July 18, 2014 / 5:41 AM / 3 years ago

Global business leaders put trade, infrastructure proposals to G20

SYDNEY, July 18 (Reuters) - World leaders must immediately ratify a pact to lower trade barriers, establish a global “infrastructure hub” to arrange and prioritise projects and agree to rules on stopping corruption, business leaders said on Friday.

The proposals were among 20 that the Business 20 group will give the Australian government after meetings in Sydney this week in the hope the country puts them on the agenda when it hosts a meeting of the Group of 20 in November.

The recommendations may also be raised at a meeting of G20 trade ministers on Saturday in Sydney.

The B20 was set up in 2010 to give policy recommendations on behalf of the international business community to the G20 bloc of advanced and developing countries .

The business leaders want the G20 to tackle what they say is a $57 trillion shortfall in global infrastructure and are pressing for changes to funding, trade and corruption rules they say would help big projects move ahead.

Adopting all their recommendations would enable the G20 to achieve its goal of lifting world economic growth by 2 percent over five years and would create 50 million jobs, they said.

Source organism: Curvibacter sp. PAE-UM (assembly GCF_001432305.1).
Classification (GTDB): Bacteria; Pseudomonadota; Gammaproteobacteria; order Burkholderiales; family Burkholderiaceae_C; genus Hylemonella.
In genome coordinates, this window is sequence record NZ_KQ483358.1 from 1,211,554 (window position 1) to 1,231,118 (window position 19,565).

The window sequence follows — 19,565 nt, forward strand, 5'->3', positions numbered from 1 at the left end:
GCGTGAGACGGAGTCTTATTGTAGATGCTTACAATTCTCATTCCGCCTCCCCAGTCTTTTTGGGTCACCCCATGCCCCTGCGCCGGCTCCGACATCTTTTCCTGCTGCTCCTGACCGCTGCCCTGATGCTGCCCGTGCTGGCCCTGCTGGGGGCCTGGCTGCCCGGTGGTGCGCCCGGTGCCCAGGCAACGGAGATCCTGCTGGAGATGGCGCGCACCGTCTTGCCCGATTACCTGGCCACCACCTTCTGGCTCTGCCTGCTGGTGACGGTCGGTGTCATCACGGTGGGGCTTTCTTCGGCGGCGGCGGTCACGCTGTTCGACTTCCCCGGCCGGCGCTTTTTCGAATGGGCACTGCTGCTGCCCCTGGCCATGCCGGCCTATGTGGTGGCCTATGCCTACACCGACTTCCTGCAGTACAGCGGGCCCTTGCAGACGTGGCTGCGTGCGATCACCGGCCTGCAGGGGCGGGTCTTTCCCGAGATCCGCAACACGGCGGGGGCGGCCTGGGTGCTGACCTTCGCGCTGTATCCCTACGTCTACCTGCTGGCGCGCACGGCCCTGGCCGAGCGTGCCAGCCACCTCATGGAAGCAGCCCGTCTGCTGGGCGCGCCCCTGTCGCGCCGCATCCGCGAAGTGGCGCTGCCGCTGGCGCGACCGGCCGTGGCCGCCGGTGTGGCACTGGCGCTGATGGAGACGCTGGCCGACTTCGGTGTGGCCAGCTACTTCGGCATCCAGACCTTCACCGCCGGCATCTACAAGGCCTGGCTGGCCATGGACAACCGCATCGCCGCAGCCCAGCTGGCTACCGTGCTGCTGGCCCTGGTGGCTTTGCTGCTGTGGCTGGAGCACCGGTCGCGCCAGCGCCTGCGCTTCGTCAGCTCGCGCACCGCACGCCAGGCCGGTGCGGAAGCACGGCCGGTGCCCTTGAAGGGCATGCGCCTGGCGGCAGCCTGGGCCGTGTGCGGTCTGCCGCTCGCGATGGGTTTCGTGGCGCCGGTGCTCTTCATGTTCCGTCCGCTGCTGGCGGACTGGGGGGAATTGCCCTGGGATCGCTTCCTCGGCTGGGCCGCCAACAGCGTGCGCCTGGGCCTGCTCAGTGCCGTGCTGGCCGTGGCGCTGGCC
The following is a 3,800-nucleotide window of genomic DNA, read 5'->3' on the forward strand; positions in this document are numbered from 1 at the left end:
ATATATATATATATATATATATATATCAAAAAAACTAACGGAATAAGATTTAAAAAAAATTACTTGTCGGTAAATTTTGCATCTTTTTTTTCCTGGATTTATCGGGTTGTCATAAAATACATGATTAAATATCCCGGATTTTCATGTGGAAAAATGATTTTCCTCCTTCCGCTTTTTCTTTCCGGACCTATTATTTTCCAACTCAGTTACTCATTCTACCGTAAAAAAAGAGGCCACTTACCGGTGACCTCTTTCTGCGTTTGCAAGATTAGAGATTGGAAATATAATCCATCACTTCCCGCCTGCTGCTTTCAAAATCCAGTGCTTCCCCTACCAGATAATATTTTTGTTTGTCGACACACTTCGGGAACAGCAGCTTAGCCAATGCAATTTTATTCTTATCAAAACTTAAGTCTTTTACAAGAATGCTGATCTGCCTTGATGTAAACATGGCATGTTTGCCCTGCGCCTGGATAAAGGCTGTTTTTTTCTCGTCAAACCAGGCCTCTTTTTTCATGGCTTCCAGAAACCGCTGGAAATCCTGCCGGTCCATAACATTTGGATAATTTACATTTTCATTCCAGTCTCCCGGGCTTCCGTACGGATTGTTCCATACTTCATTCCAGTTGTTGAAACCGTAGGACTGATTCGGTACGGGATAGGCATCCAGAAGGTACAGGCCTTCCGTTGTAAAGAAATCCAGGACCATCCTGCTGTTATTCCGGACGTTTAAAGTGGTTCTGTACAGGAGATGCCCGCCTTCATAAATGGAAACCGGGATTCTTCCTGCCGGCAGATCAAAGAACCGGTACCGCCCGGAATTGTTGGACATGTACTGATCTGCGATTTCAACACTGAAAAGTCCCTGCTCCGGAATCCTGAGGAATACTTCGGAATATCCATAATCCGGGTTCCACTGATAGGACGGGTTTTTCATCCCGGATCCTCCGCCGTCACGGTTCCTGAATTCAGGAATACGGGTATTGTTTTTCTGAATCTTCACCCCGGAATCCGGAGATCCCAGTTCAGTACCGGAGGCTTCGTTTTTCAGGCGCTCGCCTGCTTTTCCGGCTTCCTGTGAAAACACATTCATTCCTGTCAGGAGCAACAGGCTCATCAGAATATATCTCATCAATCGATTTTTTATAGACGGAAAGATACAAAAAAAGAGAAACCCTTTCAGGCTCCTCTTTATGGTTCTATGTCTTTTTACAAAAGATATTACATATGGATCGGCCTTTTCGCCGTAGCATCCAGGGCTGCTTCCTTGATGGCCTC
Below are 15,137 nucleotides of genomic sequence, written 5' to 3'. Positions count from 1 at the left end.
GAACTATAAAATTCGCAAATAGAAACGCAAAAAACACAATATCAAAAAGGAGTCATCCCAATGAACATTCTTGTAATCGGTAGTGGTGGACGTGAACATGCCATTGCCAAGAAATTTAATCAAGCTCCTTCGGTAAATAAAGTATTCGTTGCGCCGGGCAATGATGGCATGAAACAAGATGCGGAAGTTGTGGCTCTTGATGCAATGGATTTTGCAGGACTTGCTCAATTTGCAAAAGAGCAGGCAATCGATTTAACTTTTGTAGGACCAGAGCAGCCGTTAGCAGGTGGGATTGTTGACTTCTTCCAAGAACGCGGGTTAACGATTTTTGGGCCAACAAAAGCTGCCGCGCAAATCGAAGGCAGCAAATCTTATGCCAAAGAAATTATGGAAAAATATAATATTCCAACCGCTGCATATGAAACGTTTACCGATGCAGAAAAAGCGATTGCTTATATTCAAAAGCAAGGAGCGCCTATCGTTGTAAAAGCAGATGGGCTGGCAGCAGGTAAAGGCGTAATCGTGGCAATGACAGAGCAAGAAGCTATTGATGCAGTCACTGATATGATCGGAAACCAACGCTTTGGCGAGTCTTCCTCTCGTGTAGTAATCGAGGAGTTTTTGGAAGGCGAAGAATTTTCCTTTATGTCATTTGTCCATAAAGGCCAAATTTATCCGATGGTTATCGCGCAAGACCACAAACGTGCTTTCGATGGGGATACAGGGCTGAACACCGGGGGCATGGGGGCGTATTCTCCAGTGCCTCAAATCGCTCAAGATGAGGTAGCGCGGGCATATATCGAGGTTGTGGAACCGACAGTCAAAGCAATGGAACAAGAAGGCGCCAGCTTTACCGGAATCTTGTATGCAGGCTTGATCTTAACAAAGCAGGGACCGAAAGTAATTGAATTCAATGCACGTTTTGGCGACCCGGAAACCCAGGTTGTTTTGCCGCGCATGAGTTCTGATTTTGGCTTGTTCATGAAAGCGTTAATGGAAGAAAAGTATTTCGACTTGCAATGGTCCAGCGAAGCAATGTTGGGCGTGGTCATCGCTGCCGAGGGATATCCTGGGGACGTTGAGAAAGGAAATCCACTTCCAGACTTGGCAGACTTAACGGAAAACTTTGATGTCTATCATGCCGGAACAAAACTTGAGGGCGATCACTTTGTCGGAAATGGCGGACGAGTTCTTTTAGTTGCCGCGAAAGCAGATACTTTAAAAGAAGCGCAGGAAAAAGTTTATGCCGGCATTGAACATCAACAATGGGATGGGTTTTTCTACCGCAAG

“It’s about jobs and making worthwhile contributions to society,” Wesfarmers Ltd Chief Executive Officer and B20 Chairman Richard Goyder said.

“It’s ... about infrastructure. It’s also about less time in traffic, less time having our products held up at ports, less time through airports, more access to telecommunications and technology that will enable us to be more productive in the world.”

The recommendations also include measures the B20 believes will lower barriers to international trade, increase private sector investment, free cross-border labour markets and strengthen the finance sector.

First on the list is a recommendation to “rapidly implement and ratify” the Bali Trade Facilitation Agreement to cut bureaucracy around the transport of goods over national borders, signed by the 159 World Trade Organisation countries in 2013.

The proposed global infrastructure hub would “facilitate the development and delivery of pipelines of bankable, investment-ready infrastructure projects”, the B20 said. (Reporting by Byron Kaye; Editing by Alan Raybould)

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